As part of one of our research projects, one of my students has just acquired a set of tiny electrodes, set into plastic in a grid-like pattern. We’ll use this array to measure the electrical conductivity of various fluids. We don’t need 60 electrodes, about 4 would do nicely, but the particular company concerned makes the electrode arrays like this, so that’s what we’ve got. My student asked the reasonable question of whether the presence of the unused electrodes would significantly change the electric fields set up by the 4 that we would be using – i.e. would it significantly affect our measurements of conductivity.
Well, a metal electrode, even one not connected to anything, isn’t fluid, so yes, there would be some effect, but how big? Is it one we need to worry about? I suggested he use a piece of computer software we have to ‘model’ this situation – let the computer find what the electric fields look like with all the redundant electrodes present and see.
Easier said than done. Poor student devoted last Saturday to the task, which was unsuccessful. The software seems to be playing up. So I said that I’d have a good look at his work and see if I could work out what was going on. So yesterday morning, I basically pulled apart the computer model he had made and reconstructed it again, making sure everything was correct. And, bingo, the software ran, solved the problem, and gave me some lovely pictorial representations of the electric fields around these tiny electrodes.
Problem solved? Well, no. Because at this point I start applying my brain to the problem, and ask whether the solution (as pretty as it is) looks physically reasonable. What do I mean by that? Well, I know that electric field lines travel from high potential to low potential. They hit good conductors at normal incidence to the conductor. Where there is a field in a conductor, currents are going to flow. And so on. And looking carefully at the solution the computer gave me, I could see that in one aspect it didn’t look right. All my extra electrodes seemed to have magically earthed themselves. Why? I have no idea. I’ve trawled through the model and can’t find anywhere where I’ve told the computer that these things are earthed. I just don’t know at the moment what’s going on.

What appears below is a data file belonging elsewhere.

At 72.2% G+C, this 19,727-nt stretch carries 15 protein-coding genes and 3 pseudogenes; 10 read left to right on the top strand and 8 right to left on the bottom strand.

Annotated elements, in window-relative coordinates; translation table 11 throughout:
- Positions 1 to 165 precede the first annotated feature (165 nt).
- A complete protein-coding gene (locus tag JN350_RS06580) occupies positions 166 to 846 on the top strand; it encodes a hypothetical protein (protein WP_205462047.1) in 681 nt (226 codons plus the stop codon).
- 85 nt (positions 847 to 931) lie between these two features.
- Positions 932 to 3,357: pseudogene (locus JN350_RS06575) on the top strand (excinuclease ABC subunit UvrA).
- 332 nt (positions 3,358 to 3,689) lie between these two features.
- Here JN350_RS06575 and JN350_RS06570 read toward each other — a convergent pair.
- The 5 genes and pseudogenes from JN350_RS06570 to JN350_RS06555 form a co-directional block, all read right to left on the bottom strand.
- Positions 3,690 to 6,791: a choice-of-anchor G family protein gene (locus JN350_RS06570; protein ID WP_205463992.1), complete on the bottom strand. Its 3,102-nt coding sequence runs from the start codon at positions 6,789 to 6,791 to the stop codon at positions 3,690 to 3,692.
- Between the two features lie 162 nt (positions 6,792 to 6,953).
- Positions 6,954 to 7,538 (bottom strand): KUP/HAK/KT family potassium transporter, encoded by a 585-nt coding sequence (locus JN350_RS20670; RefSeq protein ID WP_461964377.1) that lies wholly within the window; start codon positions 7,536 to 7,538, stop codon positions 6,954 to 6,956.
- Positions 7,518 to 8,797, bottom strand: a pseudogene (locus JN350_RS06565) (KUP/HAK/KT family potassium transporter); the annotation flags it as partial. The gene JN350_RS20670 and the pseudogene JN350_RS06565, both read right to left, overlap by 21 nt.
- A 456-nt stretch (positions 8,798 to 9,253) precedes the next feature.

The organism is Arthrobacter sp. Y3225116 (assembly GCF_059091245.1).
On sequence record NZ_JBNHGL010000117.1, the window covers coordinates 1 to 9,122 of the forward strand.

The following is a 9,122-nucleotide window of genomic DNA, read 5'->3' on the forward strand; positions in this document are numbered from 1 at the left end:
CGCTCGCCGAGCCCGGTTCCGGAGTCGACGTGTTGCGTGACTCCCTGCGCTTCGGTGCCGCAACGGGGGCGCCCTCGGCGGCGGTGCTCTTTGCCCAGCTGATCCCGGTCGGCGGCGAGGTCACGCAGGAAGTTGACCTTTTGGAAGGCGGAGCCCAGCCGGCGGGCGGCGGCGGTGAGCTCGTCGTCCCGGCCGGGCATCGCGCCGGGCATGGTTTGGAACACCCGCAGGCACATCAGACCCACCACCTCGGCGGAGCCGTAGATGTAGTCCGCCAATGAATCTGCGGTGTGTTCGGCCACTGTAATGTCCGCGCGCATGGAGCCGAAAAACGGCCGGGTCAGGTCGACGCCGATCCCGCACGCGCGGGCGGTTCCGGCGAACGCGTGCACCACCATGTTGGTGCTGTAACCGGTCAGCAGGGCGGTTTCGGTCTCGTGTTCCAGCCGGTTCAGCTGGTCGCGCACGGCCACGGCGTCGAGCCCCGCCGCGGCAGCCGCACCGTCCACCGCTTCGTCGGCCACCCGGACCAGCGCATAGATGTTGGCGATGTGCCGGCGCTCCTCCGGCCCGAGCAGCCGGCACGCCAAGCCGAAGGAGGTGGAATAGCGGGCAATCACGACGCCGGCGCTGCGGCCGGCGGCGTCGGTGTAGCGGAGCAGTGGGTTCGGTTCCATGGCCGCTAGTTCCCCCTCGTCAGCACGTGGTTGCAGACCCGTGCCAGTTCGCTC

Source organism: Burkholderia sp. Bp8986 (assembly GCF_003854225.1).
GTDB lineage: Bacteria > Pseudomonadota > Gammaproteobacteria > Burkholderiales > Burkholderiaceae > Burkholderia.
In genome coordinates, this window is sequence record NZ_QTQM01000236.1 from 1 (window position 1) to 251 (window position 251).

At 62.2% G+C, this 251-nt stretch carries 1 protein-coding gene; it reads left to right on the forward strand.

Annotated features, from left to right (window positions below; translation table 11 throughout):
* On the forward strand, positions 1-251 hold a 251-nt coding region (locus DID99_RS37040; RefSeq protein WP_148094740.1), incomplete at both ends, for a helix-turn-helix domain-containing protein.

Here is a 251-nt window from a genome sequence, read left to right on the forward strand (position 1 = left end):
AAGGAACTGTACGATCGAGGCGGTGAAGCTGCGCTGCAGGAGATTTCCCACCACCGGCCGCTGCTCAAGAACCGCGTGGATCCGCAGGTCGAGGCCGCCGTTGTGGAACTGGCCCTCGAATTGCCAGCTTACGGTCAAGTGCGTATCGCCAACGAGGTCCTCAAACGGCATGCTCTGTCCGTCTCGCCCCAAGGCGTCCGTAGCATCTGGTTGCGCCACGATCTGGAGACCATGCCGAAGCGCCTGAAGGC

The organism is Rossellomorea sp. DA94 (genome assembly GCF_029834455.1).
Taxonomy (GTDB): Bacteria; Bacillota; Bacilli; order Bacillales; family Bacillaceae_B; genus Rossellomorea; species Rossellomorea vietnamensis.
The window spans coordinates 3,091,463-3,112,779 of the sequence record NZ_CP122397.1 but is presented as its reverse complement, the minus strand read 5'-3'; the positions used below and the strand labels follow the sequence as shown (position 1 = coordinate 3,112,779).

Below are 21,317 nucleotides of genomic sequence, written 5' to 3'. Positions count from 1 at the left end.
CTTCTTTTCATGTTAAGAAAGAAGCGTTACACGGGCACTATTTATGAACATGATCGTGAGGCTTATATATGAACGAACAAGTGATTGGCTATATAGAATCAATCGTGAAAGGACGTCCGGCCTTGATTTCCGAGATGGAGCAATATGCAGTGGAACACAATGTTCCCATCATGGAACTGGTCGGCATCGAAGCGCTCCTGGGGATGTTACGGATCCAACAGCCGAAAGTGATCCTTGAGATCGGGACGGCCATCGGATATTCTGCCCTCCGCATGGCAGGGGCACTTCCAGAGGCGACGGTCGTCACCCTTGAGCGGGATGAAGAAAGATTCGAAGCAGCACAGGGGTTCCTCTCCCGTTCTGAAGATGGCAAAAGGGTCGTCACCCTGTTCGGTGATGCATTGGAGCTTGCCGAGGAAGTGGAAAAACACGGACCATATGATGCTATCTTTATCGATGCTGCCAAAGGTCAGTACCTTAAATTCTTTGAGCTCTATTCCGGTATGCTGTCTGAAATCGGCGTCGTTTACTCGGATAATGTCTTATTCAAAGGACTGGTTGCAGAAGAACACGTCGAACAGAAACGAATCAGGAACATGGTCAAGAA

But, here is my point (at last, I hear you say). If I just assumed the output from the computer programme was ‘right’, I’d have been making a big mistake. A computer programme, no matter how much it costs, always has to be run in parallel with your brain. You’ve got to ask yourself whether the output looks physically reasonable before you go and do anything with it, especially things that could prove expensive if you get it wrong. I’m glad I took the time to do this, before giving my already overworked student duff results.
One thought on “A computer isn’t a replacement for your brain”
This is similar to problems computational biologists (bioinformaticists) face or see in others applying their methods.
For the latter, it’s just too easy for someone to push a few buttons on a web server (or application program) set up to do some analysis through a pretty interface, and get a result without understanding what is being done. My thoughts are that you have to understand at least the conceptual basis of the algorithm. I’ve seen examples of bioinformatics in research papers, where the bulk of the paper was experimental work that presumably is sound only to present some “snippet of supporting” bioinformatics that is embarrassingly faulty.
For the former, it’s one reason I increasingly work with regression testing from the onset, so that (hopefully!) I pick up these sorts of assumptions before they expose themselves in actual use when they are harder to track down. It does mean it takes longer to code the initial work, though. You just hope it pays off in the end!
(Disclosure: I’m a computational biology consultant.)